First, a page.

Carl Jung talked about this phenomena, he cried. Phenomenon, he… …described as retrogressive restoration of the persona. And so it’s a complicated idea, but basically what it means, is that sometimes you take a leap forward and you learn some things. But you can’t catalyze a new identity, so you try to go back and hide in your old identity. And that actually doesn’t work, because… Well, you- things have changed, and you’ve learned something, and that isn’t who you are anymore. And so, it’s like – you have to cut parts of yourself off in a destructive manner, to fit back into the person that you were. Now, what happens here is that Pinocchio escapes from this tyrannical situation, and undergoes this descent into Chaos; but he tries to go back home, he tries to go back to what he was. And he can’t do that anymore. His father isn’t at home anymore. And so… So when he goes home, he finds that there’s no home there. Now, this happens to people sometimes, and it’s often a shock to them. So, one of the things I’ve noticed about “Peter Pan”-type, (I’m gonna speak about men here, because I’ve observed it more in men), is that they often stay under the thumb of their father. And you think: “Well, why would someone do that?” Because it means, they’re subject to the tyrannical judgment of their father. They’re always concerned about what their father would think, or whether their father approves of them, and so forth. And you think: “Well, that’s gotta be an unpleasant place to be. Why would you do that?” One of the things that I’ve suggested to my clients and other people sometimes, is that… Here’s a weird little exercise that you can undertake, a little thought experiment. So – you have your parents, and of course your parents have friends who are about their age, and maybe some of them are people you only know peripherally. And I might ask you: “Well, do you care more about what your parents think, than you care about what these peripheral people, who know your parents think?” And then the answer to that is “well, of course”. And then, the question that arises out of that, is… “Why?” I mean, for someone else your parents are the peripheral people, and their parents are central. Like, why is it logical that your parents make… [your parents’] opinion makes any more difference to you, than the appearance- than the, uh… The opinion of some randomly selected people, who are approximately that age? Why is it the case, that you would consider that they would know more than someone else? I mean, I know they know you better, and fair enough, but that’s not the point. And then, another point there is, that to the degree that your parents’ opinion about you matters more than some randomly selected people of approximately the same age… Jung would say – well, you haven’t exactly separated out the “God image” from your parents. And so you’re still under that combination. It’s like… it’s a complicated thing to talk about, but think about the Harry Potter series. Harry has two sets of parents, right? He’s got the Dursley parents, and then he’s got these… like magical parents, that sort of float behind. And he should know the difference between them. They shouldn’t be one in the same – they’re not for him. And it’s like, well, you have your parents, and you have Nature and Culture as parents. And you shouldn’t be thinking that your parents are Nature and Culture as well. They shouldn’t have final dominion over you. [It] means that you’re not an individual yet, if that’s the case. Freud said for example, that no… “Noone could be a man, unless his father had died”. And Jung said: “Yes, but that death can take place symbolically”. Okay, so there’s that part of the idea.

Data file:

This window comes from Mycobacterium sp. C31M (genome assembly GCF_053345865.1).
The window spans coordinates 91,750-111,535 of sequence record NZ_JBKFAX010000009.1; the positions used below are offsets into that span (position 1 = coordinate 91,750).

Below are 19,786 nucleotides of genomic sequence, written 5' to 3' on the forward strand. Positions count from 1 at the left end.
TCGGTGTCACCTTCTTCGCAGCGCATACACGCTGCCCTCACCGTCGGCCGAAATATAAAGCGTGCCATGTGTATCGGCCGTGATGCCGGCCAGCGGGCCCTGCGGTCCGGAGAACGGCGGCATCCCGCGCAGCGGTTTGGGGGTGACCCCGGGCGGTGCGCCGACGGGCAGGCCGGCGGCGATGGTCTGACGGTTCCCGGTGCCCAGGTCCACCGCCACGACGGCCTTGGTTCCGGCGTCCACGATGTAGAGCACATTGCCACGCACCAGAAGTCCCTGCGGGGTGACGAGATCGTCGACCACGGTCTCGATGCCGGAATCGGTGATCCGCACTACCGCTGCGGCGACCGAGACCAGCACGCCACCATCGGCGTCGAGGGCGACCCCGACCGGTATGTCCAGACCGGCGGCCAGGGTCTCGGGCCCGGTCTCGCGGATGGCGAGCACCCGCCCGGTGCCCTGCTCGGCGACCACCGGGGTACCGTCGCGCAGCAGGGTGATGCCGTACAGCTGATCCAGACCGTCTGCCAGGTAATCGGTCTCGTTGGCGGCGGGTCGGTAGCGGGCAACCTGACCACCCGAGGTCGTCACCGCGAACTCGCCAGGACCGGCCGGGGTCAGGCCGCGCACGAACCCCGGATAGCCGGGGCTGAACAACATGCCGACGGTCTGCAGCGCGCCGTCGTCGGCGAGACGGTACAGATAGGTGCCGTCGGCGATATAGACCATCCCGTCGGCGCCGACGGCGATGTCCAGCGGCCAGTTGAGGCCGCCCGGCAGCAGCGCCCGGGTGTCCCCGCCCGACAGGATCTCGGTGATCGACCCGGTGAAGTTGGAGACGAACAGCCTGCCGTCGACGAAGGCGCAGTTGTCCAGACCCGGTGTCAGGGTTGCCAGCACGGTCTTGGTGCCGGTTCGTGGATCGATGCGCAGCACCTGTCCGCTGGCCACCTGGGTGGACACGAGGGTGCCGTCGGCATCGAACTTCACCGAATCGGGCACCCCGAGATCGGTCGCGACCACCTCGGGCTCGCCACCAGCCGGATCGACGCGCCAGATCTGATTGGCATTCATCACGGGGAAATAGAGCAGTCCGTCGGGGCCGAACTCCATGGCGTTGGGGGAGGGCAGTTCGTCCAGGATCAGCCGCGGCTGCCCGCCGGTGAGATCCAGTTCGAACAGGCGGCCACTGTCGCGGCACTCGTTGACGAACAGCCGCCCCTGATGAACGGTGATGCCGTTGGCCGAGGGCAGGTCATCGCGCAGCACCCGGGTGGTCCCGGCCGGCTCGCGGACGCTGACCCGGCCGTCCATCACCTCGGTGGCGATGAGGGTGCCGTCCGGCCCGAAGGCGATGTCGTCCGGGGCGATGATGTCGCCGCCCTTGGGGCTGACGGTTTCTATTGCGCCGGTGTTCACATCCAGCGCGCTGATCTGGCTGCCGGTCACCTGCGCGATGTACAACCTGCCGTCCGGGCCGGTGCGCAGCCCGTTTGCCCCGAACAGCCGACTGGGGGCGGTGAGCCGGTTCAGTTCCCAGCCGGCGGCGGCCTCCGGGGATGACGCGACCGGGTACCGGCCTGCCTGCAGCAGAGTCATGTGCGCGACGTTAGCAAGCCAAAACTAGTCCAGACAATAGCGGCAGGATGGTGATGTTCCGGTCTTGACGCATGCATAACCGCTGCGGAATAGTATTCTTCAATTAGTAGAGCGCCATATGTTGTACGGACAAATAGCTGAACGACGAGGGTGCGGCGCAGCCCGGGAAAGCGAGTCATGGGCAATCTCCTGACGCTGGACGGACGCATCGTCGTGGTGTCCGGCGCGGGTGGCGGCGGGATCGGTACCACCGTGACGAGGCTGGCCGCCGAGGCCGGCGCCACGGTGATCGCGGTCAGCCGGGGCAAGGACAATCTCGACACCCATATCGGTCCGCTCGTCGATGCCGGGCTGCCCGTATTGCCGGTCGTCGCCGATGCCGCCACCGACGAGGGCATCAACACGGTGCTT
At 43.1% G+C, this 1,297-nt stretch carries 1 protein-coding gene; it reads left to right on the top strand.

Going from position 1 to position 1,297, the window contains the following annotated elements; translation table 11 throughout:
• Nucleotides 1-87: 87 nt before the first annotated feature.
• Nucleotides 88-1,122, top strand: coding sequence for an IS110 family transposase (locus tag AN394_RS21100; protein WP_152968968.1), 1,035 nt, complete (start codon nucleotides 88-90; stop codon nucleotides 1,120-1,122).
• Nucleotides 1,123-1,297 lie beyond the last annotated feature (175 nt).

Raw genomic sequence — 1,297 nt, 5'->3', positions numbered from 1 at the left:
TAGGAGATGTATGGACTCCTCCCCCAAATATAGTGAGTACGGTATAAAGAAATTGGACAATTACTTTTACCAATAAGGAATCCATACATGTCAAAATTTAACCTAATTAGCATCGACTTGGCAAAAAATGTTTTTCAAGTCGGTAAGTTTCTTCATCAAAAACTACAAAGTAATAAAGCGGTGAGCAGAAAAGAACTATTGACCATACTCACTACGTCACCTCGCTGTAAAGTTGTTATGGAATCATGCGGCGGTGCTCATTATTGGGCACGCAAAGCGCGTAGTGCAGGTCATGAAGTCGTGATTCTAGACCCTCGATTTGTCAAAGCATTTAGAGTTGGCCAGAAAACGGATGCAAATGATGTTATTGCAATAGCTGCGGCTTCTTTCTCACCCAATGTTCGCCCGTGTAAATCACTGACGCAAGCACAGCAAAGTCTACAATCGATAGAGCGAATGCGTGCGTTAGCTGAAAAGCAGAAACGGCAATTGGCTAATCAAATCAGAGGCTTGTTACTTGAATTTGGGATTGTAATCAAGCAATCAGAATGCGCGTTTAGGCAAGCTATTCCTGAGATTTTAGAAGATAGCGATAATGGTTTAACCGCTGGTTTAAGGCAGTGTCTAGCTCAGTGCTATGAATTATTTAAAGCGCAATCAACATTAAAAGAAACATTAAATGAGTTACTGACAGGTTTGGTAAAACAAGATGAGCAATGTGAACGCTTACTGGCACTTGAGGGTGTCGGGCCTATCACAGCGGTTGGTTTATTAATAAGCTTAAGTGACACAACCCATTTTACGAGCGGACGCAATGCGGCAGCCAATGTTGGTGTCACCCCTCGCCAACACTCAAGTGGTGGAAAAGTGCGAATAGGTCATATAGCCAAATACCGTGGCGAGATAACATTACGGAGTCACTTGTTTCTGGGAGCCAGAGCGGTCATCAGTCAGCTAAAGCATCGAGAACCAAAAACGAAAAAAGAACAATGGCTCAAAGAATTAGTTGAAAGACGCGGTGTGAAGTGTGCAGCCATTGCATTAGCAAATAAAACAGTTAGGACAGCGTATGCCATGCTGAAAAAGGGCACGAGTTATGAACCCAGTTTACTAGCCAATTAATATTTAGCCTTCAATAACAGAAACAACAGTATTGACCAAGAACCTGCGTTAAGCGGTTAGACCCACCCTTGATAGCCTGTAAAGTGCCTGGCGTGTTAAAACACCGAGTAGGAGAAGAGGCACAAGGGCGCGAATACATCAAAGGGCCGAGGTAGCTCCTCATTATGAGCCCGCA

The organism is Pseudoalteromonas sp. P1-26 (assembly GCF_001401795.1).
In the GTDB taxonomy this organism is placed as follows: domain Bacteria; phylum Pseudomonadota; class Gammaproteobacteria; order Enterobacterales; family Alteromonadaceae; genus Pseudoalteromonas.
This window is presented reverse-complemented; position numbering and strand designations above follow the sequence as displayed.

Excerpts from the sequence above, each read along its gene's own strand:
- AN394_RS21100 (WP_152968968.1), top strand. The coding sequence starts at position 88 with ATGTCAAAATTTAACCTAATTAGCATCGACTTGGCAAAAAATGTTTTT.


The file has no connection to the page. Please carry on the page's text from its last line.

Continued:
And then another part of the idea is – – one of the times in your life, when you actually realize that you’re an individual, is when you’ll go and ask your parents something, and you realize they actually don’t know any more about… what you should do, than you do. And that sucks. And that’s partly why people are often willing to maintain a tyrant-slave relationship with their father. It’s like… On a one hand you have to be inferior in a relationship like that. You know, you’ve always got the Judge watching you, but on the other hand, there’s always someone who knows, what to do. There’s always someone standing between you and the Unknown, that you can go ask “What should I do?” Well, at some point you’ll realize, that the reason you can’t ask that anymore is because they actually don’t know any more than you do. And then – that’s a pain. Like, that… that is a symbolic death. That’s also when you establish a more individual relationship with your parents. It’s at that point, that you could conceivably start taking care of them instead of the reverse. And that’s a time that should come, but you have to let that image of perfection go. And that exposes you. Well, that’s what happens here. You know, Pinocchio goes home, and he wants things to be the way they were, and he wants to stay under the careful care of the benevolent father. But, that’s no longer possible, he’s past that point. And that’s why the father has disappeared. And so, Geppetto has gone off to look for Pinocchio, because he also needs his son. But… But in any case, the house is abandoned. And so then… We see inside the house, that everything’s covered with cobwebs and everything’s gone, and Pinocchio and the Cricket sit on the steps. And they’re very concerned. First of all, they wonder where he went. So they’re actually concerned that he’s gone. But they also don’t know what to do, because there’s just no going home. And so you know, that’s also the case, that once you hit a certain point in your development… Well, it’s the same thing we already talked about. The answers that you’re looking for, are not going to be found in your parents’ house. It’s as simple as that. Now, you could artificially maintain your dependency. But you know, if you do that for too long, things get pretty ugly. So you get pretty stale and, and… You know, you’re like bread, that’s been on the shelf for too long.